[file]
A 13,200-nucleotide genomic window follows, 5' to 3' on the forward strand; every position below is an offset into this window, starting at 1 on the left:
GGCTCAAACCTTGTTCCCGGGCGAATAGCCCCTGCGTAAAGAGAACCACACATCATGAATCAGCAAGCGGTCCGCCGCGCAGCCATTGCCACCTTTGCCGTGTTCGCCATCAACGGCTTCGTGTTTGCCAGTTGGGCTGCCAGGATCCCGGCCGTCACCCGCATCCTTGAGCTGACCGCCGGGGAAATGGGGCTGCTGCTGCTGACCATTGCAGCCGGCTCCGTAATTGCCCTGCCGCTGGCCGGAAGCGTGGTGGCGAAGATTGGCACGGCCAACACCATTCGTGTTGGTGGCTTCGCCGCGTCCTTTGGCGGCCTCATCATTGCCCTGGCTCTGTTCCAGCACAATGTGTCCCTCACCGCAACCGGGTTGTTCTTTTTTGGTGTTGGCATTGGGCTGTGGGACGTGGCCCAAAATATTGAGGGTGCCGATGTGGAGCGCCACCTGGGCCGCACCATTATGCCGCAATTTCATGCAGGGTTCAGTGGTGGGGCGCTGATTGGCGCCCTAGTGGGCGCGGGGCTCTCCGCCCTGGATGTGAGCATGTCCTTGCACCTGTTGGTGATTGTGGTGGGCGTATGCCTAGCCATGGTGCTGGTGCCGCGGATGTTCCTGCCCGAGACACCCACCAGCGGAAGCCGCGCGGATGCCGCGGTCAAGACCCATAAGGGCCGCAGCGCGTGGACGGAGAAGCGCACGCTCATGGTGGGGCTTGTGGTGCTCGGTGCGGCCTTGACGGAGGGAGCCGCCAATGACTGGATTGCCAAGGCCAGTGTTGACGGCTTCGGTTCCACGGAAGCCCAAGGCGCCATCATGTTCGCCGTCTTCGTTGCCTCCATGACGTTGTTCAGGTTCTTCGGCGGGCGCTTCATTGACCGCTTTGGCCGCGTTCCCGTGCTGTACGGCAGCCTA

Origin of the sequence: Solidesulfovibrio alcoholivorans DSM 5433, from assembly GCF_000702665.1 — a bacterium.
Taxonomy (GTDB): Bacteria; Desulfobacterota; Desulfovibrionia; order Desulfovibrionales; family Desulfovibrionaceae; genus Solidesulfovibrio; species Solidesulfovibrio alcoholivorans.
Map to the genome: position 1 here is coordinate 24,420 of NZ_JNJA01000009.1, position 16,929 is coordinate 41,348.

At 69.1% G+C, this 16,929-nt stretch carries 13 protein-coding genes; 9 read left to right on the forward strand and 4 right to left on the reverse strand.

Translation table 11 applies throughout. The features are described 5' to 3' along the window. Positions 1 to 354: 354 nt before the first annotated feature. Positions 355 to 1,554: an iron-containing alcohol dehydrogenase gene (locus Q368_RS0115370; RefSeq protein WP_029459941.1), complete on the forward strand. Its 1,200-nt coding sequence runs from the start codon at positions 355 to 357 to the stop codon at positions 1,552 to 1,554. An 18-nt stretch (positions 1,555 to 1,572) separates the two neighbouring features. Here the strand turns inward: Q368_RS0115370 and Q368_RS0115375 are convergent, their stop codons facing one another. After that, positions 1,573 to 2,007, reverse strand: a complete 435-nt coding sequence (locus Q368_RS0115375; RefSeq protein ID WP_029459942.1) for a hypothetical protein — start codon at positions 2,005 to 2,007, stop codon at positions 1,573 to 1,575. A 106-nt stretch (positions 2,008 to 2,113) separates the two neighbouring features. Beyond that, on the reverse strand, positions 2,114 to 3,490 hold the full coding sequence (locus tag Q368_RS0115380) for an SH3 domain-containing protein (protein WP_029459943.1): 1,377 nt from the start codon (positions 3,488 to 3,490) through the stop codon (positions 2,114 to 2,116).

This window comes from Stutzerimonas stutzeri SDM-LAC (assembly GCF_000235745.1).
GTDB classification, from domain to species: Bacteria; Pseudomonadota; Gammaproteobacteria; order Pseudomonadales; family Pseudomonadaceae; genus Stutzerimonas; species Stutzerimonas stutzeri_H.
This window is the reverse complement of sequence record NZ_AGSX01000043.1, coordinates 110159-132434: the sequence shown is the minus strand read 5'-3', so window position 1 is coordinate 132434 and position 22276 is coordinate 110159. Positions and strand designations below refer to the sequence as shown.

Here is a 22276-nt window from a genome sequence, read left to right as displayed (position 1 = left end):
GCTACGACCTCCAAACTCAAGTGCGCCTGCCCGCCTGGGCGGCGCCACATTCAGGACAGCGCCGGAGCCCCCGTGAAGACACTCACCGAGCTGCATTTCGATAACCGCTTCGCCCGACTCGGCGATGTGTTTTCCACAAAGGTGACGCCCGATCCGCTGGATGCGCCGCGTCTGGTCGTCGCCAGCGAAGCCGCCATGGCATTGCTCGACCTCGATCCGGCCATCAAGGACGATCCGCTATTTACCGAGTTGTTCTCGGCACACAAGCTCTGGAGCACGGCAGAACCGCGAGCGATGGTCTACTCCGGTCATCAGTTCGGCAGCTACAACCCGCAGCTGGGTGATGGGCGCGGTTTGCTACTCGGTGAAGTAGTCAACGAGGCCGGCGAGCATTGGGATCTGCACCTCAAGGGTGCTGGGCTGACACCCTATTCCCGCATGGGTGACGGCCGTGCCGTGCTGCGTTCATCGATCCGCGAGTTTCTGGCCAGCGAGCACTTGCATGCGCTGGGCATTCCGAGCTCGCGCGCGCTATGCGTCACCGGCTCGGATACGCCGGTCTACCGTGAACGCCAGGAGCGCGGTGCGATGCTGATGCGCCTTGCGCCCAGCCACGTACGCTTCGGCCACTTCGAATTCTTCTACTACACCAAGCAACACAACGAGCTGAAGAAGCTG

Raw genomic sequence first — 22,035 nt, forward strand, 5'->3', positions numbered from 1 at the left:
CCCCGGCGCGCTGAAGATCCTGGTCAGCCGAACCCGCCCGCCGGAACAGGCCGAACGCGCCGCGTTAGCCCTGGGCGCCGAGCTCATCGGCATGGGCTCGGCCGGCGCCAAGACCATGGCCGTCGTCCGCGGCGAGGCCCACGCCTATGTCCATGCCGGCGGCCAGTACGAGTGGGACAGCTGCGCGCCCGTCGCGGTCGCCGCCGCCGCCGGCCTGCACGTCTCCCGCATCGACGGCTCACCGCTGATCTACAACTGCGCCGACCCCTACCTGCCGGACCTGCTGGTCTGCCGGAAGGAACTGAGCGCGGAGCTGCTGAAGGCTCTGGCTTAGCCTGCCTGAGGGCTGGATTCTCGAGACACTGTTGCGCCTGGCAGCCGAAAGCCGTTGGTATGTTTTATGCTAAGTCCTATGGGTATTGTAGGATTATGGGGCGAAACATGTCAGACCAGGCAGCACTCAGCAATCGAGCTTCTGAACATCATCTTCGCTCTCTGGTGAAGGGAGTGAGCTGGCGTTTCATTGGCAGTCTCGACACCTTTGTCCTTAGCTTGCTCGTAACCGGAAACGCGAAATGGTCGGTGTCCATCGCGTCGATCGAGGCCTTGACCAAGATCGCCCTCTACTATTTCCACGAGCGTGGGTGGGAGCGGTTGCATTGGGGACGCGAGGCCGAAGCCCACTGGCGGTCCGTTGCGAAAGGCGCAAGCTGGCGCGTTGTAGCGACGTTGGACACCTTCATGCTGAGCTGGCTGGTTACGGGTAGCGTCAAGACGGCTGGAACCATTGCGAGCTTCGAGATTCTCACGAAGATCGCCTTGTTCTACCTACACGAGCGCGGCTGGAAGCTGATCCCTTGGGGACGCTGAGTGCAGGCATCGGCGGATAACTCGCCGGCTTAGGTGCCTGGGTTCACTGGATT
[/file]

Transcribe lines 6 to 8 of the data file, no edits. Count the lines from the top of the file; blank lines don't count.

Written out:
At 69.1% G+C, this 16,929-nt stretch carries 13 protein-coding genes; 9 read left to right on the forward strand and 4 right to left on the reverse strand.

Translation table 11 applies throughout. The features are described 5' to 3' along the window. Positions 1 to 354: 354 nt before the first annotated feature. Positions 355 to 1,554: an iron-containing alcohol dehydrogenase gene (locus Q368_RS0115370; RefSeq protein WP_029459941.1), complete on the forward strand. Its 1,200-nt coding sequence runs from the start codon at positions 355 to 357 to the stop codon at positions 1,552 to 1,554. An 18-nt stretch (positions 1,555 to 1,572) separates the two neighbouring features. Here the strand turns inward: Q368_RS0115370 and Q368_RS0115375 are convergent, their stop codons facing one another. After that, positions 1,573 to 2,007, reverse strand: a complete 435-nt coding sequence (locus Q368_RS0115375; RefSeq protein ID WP_029459942.1) for a hypothetical protein — start codon at positions 2,005 to 2,007, stop codon at positions 1,573 to 1,575. A 106-nt stretch (positions 2,008 to 2,113) separates the two neighbouring features. Beyond that, on the reverse strand, positions 2,114 to 3,490 hold the full coding sequence (locus tag Q368_RS0115380) for an SH3 domain-containing protein (protein WP_029459943.1): 1,377 nt from the start codon (positions 3,488 to 3,490) through the stop codon (positions 2,114 to 2,116).

This window comes from Stutzerimonas stutzeri SDM-LAC (assembly GCF_000235745.1).